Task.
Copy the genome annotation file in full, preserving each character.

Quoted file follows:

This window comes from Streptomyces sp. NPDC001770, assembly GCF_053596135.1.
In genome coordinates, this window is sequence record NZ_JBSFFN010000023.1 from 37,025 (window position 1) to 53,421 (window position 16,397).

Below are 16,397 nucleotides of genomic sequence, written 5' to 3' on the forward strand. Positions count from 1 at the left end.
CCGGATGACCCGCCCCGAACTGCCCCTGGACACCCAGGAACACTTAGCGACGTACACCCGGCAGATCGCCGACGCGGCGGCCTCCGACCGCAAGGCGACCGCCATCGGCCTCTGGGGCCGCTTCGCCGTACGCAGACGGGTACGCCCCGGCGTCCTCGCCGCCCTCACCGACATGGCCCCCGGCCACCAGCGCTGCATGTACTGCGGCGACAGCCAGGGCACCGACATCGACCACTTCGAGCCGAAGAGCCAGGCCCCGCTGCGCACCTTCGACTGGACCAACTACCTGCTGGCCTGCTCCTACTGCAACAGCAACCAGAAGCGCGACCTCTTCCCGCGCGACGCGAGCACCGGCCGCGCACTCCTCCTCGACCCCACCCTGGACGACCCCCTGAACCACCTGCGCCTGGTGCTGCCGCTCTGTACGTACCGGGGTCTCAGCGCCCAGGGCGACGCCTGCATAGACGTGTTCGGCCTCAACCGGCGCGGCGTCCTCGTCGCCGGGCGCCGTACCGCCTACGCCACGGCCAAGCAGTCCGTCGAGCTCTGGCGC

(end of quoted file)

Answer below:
This window comes from Streptomyces sp. NPDC001770, assembly GCF_053596135.1.
In genome coordinates, this window is sequence record NZ_JBSFFN010000023.1 from 37,025 (window position 1) to 53,421 (window position 16,397).

Below are 16,397 nucleotides of genomic sequence, written 5' to 3' on the forward strand. Positions count from 1 at the left end.
CCGGATGACCCGCCCCGAACTGCCCCTGGACACCCAGGAACACTTAGCGACGTACACCCGGCAGATCGCCGACGCGGCGGCCTCCGACCGCAAGGCGACCGCCATCGGCCTCTGGGGCCGCTTCGCCGTACGCAGACGGGTACGCCCCGGCGTCCTCGCCGCCCTCACCGACATGGCCCCCGGCCACCAGCGCTGCATGTACTGCGGCGACAGCCAGGGCACCGACATCGACCACTTCGAGCCGAAGAGCCAGGCCCCGCTGCGCACCTTCGACTGGACCAACTACCTGCTGGCCTGCTCCTACTGCAACAGCAACCAGAAGCGCGACCTCTTCCCGCGCGACGCGAGCACCGGCCGCGCACTCCTCCTCGACCCCACCCTGGACGACCCCCTGAACCACCTGCGCCTGGTGCTGCCGCTCTGTACGTACCGGGGTCTCAGCGCCCAGGGCGACGCCTGCATAGACGTGTTCGGCCTCAACCGGCGCGGCGTCCTCGTCGCCGGGCGCCGTACCGCCTACGCCACGGCCAAGCAGTCCGTCGAGCTCTGGCGC